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Did humans invent mathematics or does it exist independently?
Jurik Peter / Shutterstock
‘Reality, including ourselves, is nothing but a thin and fragile veil’: a new interpretation of quantum physics says objects have no independent existence.
President Trump frequently and loudly disagreed with scientists.
AP Photo/Evan Vucci, File
Politics always influences what questions scientists ask. Their intertwined relationship becomes a problem when politics dictates what answers science is allowed to find.
Quantum mechanics is strange. A philosopher explains just how strange, and what it means for reality.
What did Pythagoras do with all those triangles, anyway?
A new twist on an old experiment reveals several common-sense ideas about reality can’t all be true.
Rules about coronavirus research have been relaxed.
If expert advice on the pandemic turns out to be wrong, it will have dire consequences for how reliable scientific evidence is treated in other policy areas, such as climate change.
Lukas Koch / AAP
Scientific models can help us understand the important features of complex systems, but they need good data.
Flock of quail.
Are molecules, chairs, genes and humans really just the sum of their physical parts? A team of philosophers are trying to find out.
Scientists can’t expect the unexpected if they’re not open-minded about how their theories might be wrong.
Is this the real life? Or is this just fantasy?
Are you dreaming that you’re awake or are you living in a computer simulation? There might be no way to be sure.
Slow science is a reminder of what is wonderful and creative in scientific work, but it’s under threat.
Science should be about answering the “what if?” questions, but is that under threat by the privatisation of science and the drive for results ahead of any competition?
It’s good for scientists to work in glass laboratories.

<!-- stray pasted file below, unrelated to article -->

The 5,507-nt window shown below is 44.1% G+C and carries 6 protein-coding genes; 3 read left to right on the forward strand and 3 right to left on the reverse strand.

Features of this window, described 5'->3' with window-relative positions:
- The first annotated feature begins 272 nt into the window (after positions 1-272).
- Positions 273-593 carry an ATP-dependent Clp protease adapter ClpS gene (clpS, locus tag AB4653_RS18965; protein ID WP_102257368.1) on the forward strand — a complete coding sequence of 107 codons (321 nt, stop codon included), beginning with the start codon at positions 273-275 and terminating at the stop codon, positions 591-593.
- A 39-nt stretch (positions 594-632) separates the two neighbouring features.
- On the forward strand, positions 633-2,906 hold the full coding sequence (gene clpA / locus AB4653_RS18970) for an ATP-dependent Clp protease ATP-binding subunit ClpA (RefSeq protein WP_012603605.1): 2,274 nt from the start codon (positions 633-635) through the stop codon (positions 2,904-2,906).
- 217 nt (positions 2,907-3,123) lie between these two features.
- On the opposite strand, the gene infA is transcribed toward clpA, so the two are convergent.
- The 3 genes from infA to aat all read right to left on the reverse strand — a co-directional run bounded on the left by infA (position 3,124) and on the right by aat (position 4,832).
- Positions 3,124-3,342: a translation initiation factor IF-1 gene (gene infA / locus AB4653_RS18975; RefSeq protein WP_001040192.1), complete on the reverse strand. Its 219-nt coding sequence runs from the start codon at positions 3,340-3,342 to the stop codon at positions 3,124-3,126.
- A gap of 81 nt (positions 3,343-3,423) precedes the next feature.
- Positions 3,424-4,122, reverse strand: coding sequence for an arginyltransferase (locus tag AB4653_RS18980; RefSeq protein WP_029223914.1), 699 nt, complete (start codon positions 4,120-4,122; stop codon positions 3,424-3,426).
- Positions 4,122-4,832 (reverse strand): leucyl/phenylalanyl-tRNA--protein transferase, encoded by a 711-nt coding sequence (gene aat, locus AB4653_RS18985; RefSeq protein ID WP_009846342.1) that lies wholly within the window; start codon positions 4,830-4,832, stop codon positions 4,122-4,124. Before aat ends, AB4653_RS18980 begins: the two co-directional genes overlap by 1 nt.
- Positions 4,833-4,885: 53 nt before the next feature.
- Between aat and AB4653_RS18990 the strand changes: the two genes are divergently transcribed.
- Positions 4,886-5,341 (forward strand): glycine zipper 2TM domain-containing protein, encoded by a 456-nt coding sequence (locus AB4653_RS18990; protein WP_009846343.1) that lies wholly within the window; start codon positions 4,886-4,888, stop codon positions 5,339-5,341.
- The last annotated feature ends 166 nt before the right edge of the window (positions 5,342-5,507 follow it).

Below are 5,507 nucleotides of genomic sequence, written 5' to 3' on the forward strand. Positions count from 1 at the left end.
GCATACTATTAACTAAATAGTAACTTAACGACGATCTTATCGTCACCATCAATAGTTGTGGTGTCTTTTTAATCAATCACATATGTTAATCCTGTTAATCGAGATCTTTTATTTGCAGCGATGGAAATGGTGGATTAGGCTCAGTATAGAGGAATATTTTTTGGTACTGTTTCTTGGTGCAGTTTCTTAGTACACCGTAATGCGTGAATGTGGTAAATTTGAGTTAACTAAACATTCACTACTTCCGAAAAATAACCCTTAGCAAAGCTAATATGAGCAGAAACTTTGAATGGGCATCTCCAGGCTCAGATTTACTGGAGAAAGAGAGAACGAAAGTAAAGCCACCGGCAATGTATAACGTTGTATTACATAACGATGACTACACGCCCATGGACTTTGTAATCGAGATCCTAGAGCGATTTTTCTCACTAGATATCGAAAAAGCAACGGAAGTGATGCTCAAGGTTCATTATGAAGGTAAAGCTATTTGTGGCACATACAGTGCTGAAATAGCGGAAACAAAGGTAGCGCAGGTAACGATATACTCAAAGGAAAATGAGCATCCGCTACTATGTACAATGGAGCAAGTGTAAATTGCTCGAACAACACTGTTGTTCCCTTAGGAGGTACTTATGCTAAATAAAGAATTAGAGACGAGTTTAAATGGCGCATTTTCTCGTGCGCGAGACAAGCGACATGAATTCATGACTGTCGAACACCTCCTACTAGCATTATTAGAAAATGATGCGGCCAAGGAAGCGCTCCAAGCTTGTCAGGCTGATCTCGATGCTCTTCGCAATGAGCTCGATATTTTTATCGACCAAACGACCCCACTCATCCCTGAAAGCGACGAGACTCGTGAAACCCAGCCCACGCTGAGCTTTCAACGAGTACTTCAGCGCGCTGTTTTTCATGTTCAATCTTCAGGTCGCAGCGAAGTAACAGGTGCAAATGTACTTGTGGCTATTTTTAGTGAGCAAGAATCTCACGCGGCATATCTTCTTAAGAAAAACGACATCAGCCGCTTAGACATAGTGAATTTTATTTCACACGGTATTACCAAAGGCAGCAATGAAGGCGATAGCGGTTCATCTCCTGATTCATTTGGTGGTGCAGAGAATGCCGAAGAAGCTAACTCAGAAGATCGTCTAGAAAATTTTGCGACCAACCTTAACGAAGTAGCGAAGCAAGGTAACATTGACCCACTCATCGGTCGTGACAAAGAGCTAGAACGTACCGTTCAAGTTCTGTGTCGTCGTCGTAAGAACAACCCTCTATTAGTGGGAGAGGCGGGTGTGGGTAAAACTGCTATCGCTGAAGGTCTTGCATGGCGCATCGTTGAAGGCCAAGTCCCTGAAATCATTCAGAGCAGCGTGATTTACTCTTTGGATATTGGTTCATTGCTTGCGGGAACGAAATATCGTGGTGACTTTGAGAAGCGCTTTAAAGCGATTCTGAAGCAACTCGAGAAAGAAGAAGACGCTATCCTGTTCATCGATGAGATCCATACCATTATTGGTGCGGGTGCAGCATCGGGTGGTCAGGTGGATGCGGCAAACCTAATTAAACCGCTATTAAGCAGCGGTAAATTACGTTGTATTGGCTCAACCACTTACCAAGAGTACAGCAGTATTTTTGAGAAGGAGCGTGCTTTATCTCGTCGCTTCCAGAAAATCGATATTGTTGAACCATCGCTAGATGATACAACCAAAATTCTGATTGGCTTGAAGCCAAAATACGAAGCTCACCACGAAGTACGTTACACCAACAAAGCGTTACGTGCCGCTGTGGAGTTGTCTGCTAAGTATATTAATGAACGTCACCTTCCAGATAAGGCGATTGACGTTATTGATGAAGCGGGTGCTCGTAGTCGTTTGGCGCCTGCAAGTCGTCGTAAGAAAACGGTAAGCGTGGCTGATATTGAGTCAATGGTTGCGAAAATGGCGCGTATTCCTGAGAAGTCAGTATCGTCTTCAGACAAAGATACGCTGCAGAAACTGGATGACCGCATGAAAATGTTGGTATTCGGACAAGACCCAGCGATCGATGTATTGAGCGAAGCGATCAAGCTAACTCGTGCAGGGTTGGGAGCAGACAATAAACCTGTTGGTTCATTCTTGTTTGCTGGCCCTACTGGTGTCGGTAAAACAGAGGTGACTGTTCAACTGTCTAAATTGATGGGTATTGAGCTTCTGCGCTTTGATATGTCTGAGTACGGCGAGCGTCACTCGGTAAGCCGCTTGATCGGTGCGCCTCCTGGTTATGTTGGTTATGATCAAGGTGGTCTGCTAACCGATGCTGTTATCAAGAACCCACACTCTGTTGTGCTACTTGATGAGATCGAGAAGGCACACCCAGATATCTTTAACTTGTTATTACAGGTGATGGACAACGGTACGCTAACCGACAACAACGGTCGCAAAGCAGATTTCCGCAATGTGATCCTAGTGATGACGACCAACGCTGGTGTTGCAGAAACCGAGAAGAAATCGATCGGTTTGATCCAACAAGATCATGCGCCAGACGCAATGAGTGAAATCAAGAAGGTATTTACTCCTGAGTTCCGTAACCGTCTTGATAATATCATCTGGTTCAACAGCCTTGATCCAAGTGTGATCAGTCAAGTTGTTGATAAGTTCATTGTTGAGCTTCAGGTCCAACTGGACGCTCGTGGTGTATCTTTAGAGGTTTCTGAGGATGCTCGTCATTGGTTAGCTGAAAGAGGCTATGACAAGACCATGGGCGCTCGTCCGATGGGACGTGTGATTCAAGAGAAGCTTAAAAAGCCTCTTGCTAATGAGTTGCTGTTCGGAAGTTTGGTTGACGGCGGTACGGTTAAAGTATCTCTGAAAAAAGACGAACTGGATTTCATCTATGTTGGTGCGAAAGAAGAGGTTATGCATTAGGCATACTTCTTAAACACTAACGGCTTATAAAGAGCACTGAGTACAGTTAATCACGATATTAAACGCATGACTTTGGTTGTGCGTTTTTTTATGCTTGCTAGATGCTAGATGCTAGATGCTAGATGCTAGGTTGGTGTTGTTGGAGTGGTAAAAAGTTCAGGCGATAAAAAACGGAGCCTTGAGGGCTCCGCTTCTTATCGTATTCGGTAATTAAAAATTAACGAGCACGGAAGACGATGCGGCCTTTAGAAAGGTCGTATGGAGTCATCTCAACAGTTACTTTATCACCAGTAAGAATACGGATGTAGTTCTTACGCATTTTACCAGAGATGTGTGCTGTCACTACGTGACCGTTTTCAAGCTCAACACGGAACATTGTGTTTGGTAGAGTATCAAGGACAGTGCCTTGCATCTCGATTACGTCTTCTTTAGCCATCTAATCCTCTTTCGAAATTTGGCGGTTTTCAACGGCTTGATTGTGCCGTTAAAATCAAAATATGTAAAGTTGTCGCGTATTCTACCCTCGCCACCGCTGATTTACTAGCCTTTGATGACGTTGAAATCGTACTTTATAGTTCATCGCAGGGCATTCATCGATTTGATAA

Science isn’t cold, hard facts uncovered by emotionless robots. Acknowledging how and where values play a role promotes a more realistic view and can advance science’s reputation for reliability.
For the decolonisation of knowledge to be successful, it must be driven by critical thinking.
Phrases like “knowledge production” conceal the fact that knowledge answers to something beyond itself and beyond us. To produce knowledge is to find out about something.
The best scientists, such as Marie and Pierre Curie, are committed to the experimental method.
The final post in this series on how to understand and report science steps back to look at what science is, and what it isn’t.
This is the first part in a series on how we edit science, looking at what science is and how it works.
Lots of scientists see things in different ways, but that doesn’t undermine its authority.
Deep disagreements within science might seem to undermine its authority, but they only underscore how science really works.
Philosophy can often be obscure. But is that because it’s complex, or made so?
We might hope that good arguments will eventually drive out bad arguments – in what Timothy Williamson calls “a reverse analogue of Gresham’s Law” – and we might want (almost?) complete freedom for ideas…
Not all science is about blue-sky research, such as that done at the Large Hadron Collider.
Maximilien Brice, CERN
If science wants to maintain funding it needs to be more socially relevant, but that will require reforming the metrics we use to judge its success.
Science can help explain the mysteries of the universe but how do you put a dollar value on that?
Why put a dollar value on science when the benefits to our lives and society are far more valuable?